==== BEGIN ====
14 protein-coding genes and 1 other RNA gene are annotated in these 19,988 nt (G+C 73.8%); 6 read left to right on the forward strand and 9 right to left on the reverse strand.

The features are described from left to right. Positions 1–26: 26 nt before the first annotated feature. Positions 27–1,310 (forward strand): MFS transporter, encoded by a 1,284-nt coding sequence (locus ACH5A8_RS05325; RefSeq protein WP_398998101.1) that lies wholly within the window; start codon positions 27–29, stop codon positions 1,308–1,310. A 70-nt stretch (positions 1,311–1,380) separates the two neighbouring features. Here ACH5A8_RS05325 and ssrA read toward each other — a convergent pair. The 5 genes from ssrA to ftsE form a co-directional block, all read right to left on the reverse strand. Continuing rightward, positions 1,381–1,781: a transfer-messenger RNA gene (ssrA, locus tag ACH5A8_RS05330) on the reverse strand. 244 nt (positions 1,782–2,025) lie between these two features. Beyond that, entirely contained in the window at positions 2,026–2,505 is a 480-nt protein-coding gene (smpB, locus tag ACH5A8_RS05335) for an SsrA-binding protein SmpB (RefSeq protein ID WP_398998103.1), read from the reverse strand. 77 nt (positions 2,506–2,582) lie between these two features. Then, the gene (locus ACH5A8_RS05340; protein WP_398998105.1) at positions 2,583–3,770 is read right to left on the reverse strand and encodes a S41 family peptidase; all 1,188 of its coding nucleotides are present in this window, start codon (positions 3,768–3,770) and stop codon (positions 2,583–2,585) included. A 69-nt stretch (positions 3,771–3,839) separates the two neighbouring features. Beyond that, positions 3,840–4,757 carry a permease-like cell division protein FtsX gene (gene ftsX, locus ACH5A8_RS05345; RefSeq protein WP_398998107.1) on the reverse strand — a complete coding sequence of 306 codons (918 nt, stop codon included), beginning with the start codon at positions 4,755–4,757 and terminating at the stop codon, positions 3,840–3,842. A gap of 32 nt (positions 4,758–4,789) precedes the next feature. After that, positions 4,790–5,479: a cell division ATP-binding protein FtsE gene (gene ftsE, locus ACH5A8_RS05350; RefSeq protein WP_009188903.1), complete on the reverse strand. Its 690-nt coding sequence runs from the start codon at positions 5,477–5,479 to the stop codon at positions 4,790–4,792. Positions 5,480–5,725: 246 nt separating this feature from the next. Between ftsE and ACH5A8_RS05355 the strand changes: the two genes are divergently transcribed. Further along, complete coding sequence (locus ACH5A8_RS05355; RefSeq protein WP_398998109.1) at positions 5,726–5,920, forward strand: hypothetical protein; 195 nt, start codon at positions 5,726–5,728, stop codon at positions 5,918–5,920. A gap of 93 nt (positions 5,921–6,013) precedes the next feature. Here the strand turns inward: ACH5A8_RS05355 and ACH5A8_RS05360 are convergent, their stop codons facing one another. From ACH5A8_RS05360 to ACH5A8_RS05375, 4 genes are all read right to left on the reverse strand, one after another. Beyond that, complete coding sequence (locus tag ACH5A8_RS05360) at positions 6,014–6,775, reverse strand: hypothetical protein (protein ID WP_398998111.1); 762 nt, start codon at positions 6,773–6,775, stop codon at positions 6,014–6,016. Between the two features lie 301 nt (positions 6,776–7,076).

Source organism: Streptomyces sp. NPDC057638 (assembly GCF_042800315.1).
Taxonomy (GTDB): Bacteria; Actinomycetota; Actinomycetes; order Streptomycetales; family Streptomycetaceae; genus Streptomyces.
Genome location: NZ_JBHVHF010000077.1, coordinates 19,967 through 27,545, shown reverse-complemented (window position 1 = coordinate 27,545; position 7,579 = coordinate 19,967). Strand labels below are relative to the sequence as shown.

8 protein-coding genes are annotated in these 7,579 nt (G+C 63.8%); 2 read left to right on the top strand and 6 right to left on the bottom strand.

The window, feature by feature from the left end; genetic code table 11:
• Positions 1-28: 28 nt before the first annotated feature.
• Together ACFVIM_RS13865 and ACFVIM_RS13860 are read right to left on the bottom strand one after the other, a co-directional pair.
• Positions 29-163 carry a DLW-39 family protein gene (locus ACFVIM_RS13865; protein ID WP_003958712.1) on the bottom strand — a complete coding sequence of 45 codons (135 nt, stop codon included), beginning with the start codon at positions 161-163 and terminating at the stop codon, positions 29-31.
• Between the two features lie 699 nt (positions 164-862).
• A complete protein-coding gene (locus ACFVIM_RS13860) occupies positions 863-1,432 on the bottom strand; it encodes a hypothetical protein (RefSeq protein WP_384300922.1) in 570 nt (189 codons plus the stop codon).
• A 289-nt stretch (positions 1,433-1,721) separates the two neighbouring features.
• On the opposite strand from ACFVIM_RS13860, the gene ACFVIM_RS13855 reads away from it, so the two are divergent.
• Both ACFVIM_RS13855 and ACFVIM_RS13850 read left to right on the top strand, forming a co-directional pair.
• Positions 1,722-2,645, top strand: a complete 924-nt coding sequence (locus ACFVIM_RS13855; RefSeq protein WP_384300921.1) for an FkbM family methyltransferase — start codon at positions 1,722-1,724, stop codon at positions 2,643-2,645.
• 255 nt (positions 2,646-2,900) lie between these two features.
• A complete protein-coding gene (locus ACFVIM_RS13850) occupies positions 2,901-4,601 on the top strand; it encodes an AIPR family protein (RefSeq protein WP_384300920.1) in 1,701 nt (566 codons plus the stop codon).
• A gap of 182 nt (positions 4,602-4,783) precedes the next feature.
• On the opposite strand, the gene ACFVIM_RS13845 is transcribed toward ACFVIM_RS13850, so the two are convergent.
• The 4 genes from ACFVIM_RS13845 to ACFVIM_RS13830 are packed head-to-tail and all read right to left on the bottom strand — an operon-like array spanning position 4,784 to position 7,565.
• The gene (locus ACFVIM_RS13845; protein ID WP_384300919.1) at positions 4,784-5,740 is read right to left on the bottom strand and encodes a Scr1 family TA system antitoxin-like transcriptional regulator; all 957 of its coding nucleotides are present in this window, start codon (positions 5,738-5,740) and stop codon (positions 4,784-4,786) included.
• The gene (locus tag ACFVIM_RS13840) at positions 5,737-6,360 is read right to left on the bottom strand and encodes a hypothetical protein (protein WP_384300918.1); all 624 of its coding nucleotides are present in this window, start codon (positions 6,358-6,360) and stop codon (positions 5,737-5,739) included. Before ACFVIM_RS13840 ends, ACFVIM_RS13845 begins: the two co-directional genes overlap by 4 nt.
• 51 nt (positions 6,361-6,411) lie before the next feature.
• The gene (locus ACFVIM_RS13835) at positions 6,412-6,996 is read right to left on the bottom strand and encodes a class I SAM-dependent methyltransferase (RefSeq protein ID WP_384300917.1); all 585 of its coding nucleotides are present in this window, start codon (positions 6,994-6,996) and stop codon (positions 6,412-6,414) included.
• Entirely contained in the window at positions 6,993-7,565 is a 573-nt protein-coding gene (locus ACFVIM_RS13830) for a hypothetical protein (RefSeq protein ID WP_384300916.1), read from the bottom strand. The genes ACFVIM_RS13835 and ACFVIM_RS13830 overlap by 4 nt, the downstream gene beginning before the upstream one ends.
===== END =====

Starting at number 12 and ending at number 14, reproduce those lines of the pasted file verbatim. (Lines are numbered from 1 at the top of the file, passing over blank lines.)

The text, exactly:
• A complete protein-coding gene (locus ACFVIM_RS13860) occupies positions 863-1,432 on the bottom strand; it encodes a hypothetical protein (RefSeq protein WP_384300922.1) in 570 nt (189 codons plus the stop codon).
• A 289-nt stretch (positions 1,433-1,721) separates the two neighbouring features.
• On the opposite strand from ACFVIM_RS13860, the gene ACFVIM_RS13855 reads away from it, so the two are divergent.